CCTA is announcing a new Group psychotherapy for teen girls dealing with anxiety!
Group psychotherapy has been around since the early 1900s (1) and is almost as old as psychotherapy itself. The assumption is simple: if you sit and talk with other people who are going through similar issues as you are, in the presence of a trained clinician whose role is to guide the conversations, you may feel more validated, supported, and motivated to implement change.
Anxiety, on the other hand, has been around since consciousness has, and is adaptive in that it focuses our attention on potentially dangerous stimuli in the world (e.g., a lion pouncing on cavemen). For many people nowadays, (and especially for adolescent girls,) the adaptiveness of anxiety has become overshadowed by the distress it can cause when one’s alarm signal becomes too sensitive to cues in the environment. Ordering a drink at your local coffee shop, getting a grade slightly below an arbitrary cut-off point, or going out in an outfit that doesn’t feel quite “right” triggers the same kind of anxiety as a lion attack. In a podcast with the American Psychological Association, Lisa Damour, Ph.D., cited a study that found a 55% jump in the number of teen girls who experienced symptoms of anxiety over a five-year period. And that was in 2019 (2), i.e., before COVID-19! Interesting to note that this five-year timeframe also correlates with a steep rise in technology and social media use.
Upon researching the topic of Anxiety, you will find thousands of definitions (including this nifty little factsheet on stress vs. anxiety), stats, and resources. So what will group therapy do exactly to help, and why does it work? The main premise is to create a group culture that encourages its members to lean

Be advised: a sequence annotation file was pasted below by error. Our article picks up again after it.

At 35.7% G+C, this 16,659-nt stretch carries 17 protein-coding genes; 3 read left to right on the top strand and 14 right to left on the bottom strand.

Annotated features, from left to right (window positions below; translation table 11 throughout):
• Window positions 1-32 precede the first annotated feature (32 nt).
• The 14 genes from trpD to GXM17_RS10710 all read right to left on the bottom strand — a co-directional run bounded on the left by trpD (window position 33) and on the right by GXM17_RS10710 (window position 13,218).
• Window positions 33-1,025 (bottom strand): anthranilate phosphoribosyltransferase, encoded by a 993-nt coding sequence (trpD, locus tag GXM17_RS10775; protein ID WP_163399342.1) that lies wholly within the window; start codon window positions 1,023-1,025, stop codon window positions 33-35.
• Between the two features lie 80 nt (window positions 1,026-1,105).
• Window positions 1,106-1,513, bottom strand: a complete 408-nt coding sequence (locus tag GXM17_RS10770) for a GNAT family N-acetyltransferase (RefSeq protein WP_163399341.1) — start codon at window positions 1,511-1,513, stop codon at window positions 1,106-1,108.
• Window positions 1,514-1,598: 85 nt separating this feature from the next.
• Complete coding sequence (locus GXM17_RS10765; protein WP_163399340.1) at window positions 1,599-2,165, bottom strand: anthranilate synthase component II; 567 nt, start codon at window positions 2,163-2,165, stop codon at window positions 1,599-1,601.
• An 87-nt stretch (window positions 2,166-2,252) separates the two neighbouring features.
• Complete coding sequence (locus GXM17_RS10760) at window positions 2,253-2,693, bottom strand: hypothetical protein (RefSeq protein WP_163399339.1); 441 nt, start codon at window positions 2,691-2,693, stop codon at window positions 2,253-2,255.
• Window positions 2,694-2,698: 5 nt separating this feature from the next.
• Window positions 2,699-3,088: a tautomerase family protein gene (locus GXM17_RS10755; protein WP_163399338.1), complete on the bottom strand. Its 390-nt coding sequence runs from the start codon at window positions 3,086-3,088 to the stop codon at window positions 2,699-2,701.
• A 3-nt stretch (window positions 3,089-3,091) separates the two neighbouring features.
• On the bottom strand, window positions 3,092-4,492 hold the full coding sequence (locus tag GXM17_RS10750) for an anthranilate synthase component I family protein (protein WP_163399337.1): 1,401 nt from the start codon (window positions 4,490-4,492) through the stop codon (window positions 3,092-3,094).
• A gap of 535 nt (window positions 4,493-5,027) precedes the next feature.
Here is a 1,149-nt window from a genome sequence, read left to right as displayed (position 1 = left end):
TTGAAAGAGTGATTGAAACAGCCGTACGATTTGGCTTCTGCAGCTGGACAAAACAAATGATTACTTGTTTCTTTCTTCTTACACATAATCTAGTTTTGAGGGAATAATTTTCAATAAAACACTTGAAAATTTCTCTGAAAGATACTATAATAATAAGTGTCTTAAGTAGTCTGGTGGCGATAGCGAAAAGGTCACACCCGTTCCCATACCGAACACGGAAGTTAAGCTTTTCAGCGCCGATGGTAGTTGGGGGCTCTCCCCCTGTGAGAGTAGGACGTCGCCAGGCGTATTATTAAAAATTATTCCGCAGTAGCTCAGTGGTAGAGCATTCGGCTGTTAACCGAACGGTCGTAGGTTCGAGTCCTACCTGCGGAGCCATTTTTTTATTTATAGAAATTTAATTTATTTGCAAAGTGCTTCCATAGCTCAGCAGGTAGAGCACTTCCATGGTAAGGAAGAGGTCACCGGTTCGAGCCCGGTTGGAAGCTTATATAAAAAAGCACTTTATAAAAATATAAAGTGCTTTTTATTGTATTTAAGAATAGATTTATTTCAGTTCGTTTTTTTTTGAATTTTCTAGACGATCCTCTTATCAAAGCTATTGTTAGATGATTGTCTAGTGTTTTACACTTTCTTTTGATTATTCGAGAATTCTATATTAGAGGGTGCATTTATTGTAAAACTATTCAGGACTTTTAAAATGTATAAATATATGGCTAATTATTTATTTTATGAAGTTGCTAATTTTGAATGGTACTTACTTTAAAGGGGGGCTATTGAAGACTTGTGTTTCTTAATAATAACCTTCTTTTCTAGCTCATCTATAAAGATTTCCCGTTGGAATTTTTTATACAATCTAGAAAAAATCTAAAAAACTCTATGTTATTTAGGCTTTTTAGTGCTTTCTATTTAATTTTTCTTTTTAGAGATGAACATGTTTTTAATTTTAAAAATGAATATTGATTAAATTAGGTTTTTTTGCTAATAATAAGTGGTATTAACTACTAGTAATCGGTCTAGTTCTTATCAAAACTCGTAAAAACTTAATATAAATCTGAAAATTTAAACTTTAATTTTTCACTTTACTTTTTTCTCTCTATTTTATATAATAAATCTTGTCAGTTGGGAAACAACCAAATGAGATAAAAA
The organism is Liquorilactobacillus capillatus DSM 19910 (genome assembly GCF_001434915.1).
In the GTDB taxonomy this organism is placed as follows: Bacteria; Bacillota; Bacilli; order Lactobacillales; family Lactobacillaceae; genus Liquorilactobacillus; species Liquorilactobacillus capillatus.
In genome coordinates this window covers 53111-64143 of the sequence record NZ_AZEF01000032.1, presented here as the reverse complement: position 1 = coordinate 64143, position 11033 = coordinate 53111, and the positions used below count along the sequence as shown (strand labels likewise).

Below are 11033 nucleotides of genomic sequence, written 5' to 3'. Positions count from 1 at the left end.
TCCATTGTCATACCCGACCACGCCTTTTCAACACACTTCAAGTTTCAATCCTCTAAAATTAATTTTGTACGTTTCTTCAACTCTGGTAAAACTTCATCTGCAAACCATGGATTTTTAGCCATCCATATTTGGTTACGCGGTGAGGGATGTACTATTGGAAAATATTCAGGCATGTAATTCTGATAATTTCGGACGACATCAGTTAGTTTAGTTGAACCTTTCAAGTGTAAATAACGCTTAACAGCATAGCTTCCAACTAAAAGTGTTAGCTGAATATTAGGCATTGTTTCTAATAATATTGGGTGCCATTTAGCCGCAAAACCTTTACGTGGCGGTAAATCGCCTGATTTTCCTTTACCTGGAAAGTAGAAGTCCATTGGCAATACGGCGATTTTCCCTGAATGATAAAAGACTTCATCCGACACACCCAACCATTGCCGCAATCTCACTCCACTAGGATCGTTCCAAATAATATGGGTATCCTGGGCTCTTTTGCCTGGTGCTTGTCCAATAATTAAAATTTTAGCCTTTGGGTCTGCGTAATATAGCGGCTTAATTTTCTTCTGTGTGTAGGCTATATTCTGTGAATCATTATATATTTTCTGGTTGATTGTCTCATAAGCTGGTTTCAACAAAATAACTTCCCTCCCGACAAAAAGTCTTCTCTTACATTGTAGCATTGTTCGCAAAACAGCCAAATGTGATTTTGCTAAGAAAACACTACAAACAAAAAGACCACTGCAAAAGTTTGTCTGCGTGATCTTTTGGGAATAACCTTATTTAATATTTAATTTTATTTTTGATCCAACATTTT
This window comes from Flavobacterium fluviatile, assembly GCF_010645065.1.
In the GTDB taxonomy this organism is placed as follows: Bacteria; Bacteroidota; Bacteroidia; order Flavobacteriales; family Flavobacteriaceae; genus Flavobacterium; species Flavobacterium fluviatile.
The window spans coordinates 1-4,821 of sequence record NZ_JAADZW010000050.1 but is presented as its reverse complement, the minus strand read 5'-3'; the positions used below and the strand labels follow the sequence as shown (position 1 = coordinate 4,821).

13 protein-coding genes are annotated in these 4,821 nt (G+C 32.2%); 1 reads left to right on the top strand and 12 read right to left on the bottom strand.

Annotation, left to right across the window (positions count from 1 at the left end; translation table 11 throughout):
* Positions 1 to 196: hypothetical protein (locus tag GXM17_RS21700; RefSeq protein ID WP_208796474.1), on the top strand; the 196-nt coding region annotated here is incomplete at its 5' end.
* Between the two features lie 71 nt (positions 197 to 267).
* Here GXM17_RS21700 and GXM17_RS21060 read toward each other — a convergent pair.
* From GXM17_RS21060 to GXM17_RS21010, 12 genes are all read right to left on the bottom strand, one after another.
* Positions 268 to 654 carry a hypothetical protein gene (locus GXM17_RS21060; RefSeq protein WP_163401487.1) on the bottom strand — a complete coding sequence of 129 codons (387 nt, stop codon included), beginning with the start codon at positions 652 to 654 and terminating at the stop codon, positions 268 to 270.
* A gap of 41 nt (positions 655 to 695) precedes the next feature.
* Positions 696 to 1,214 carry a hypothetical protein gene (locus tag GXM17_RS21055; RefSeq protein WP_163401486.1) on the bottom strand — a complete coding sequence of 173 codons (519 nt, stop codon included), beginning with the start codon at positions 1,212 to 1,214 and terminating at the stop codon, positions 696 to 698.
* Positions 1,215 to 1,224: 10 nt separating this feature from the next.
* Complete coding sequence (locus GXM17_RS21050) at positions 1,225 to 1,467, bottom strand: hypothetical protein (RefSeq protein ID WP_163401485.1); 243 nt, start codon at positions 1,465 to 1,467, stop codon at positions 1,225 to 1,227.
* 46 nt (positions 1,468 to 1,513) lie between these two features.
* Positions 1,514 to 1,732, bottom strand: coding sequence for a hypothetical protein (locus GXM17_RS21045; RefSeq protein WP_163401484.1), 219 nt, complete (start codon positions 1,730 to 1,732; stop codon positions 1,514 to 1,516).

into the anxiety, rather than shy away from it. Worries of a single bad grade leading to forever homelessness, or a social faux-pas leading to rejection and eternal shame may seem irrational to outsiders but will continue to feel real to the person. In a safe space with like-minded people, teen girls can feel heard and understood, so as to muster the motivation they need to challenge these anxious
thoughts. They become more willing to expose themselves to difficult/dreaded situations, either by practicing in group, or out in the “real world” and by watching others do the same. And when they do, they will find that the worst-case scenario rarely happens, and even if it does, their capacity to cope is much higher than they imagined. After all, anxiety = overestimating the difficulty of a situation +
underestimating our ability to deal with it.
In summary, group therapy brings together the best aspects of companionship, empathy, and supporting people you care about in becoming their best selves. If you believe that you or someone you know may benefit from such a group, reach out to us today by contacting Dr. Noura Khayat at firstname.lastname@example.org!
Noura Khayat, Psy.D., Director of Clinical Services